Artist David_Wilkie Painting The_Letter_of_Introduction

Painting: The Letter of Introduction (1813) by David Wilkie (we’ve all been in this room)

Today is the anniversary of the death of Sir David Wilkie (18 November 1785 – 1 June 1841). A Scottish painter. When I think of Wilkie, I immediately think of the The Letter of Introduction. The Letter of Introduction (1813) Readers reading series #11 The painting was completed in the same year that Jane Austen’s novel Pride and Prejudice was published (see below). And, to … Continue reading Painting: The Letter of Introduction (1813) by David Wilkie (we’ve all been in this room)

OTD d. Emily Dickinson – and the benefits of obscurity to a writer

Emily Dickinson – and the benefits of obscurity to a writer Today is the anniversary of the death of the great American poet, Emily Dickinson (10 Dec 1830 – 15 May 1886). Another author from my ‘famous and appreciated … too late’ series. All quotes in this post are from Emily’s writing, unless mentioned otherwise. If I read a book and it makes my whole … Continue reading OTD d. Emily Dickinson – and the benefits of obscurity to a writer

Background 1950s graphic story of the Bronte family

Three Sisters of Haworth, the Bronte family in wonderful 1950s graphic art

Three Sisters of Haworth – a graphic story I have two interests that rarely get reflected on this blog. I collect/sell vintage prints (on a small scale) and I’m a fan of the world of speech bubbles (cartoons and graphic art). So I was delighted when my love of these collided with my love of things Victorian and I got my hands on a 1950s … Continue reading Three Sisters of Haworth, the Bronte family in wonderful 1950s graphic art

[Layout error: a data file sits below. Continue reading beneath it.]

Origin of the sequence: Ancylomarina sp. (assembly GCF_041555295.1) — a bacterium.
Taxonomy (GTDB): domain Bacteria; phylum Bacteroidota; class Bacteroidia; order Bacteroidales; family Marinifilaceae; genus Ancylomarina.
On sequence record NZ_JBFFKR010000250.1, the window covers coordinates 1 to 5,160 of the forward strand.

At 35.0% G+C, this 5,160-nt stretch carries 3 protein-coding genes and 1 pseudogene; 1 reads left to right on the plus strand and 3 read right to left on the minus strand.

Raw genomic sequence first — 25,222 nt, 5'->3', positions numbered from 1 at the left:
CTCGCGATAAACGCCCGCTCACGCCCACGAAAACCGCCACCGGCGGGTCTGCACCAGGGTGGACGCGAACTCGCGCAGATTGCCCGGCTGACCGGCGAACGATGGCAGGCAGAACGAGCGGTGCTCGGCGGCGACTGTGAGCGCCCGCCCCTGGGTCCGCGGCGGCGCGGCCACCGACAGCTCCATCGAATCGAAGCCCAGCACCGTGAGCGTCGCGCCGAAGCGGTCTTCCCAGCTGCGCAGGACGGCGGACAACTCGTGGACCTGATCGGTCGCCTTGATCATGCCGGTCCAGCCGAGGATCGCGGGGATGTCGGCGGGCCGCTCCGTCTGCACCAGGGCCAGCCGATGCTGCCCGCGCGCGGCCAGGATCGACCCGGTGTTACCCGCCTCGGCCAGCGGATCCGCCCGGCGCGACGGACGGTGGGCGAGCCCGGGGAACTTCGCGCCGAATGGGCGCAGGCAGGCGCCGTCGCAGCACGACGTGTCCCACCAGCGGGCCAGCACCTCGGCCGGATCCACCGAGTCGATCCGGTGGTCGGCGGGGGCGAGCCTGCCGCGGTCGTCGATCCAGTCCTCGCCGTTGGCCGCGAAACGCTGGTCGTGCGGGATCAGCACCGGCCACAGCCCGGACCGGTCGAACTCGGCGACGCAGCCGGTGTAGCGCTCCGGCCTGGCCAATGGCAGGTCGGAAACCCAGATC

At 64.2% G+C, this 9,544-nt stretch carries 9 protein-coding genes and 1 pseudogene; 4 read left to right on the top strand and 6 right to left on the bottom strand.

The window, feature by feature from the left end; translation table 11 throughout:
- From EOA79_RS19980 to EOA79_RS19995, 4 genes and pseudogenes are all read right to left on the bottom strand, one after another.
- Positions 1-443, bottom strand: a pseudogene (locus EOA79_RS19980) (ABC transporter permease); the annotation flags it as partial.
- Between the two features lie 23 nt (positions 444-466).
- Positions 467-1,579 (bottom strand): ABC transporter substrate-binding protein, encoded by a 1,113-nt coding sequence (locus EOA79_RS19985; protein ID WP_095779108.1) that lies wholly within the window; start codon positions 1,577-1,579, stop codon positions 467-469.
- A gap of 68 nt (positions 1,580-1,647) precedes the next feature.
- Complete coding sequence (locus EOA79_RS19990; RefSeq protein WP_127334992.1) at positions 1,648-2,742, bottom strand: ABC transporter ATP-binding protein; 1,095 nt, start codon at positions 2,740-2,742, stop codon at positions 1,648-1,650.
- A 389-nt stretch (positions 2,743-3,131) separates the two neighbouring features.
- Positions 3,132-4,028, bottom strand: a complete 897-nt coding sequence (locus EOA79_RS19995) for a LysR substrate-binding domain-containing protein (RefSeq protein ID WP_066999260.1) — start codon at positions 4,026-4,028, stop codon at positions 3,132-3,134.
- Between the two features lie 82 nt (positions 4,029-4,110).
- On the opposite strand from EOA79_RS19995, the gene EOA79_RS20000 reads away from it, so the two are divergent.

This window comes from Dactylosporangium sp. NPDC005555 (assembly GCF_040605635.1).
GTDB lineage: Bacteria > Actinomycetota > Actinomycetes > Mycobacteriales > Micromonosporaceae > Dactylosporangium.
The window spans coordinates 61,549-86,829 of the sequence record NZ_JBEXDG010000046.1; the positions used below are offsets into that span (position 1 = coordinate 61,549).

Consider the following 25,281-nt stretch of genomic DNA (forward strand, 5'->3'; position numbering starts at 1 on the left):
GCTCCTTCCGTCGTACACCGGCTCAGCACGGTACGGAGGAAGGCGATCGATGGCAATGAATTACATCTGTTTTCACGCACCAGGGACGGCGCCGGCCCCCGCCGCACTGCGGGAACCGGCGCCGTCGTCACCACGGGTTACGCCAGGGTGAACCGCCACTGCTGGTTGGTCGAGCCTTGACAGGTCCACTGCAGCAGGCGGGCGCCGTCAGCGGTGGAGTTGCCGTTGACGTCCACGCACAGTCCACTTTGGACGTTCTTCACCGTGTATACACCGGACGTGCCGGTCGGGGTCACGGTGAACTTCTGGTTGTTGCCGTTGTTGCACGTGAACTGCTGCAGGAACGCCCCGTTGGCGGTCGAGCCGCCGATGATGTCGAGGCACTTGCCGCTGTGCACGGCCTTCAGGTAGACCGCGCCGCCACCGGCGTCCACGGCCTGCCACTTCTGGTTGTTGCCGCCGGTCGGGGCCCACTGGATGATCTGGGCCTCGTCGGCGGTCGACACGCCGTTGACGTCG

10 patents for mad Victorian inventions

Yes – these are real Victorian design patents. We might laugh at some of them now, but they represent the hopes and dreams of a previous age. A design patent is a form of legal protection granted to the ornamental design of a functional item. But enough of that, here are ten of my favourites: (i)  A ‘Flying Machine’! Never mind if it works, you’ll … Continue reading 10 patents for mad Victorian inventions

The peculiar life & times of Flaming June: “The most wonderful painting in existence”

The peculiar life & times of Flaming June: “The most wonderful painting in existence”. A world renown Pre-Raphaelite piece of art – that will take us from Clapham Common to Puerto Rico, but carefully avoiding Andrew Lloyd Webber’s lefty granny. Continue reading The peculiar life & times of Flaming June: “The most wonderful painting in existence”

Happy 150th birthday, H. G. Wells!

Today is the 150th anniversary of the birth of H G Wells!  To celebrate here are four classic illustrations from his 1897 “scientific romance” War of the Worlds (see below). H.G. didn’t like the original drawings, so these are taken from the 1906 edition. Pen and ink drawings from Henrique Alvim Corrêa. I have a long history with H. G. Wells. I can’t remember a … Continue reading Happy 150th birthday, H. G. Wells!

Marie Curie’s notebooks are still radioactive

I recently learned that some of Marie Curie’s notebooks are still radioactive. Researchers wishing to view them must sign a disclaimer. Many people know that Marie Curie won a Nobel prize for her pioneering research on radioactivity. But perhaps it’s not so widely known that she won that illustrious prize twice and, altogether, Marie Curie’s family won 5 Nobel prizes. Not bad going! High achievers, … Continue reading Marie Curie’s notebooks are still radioactive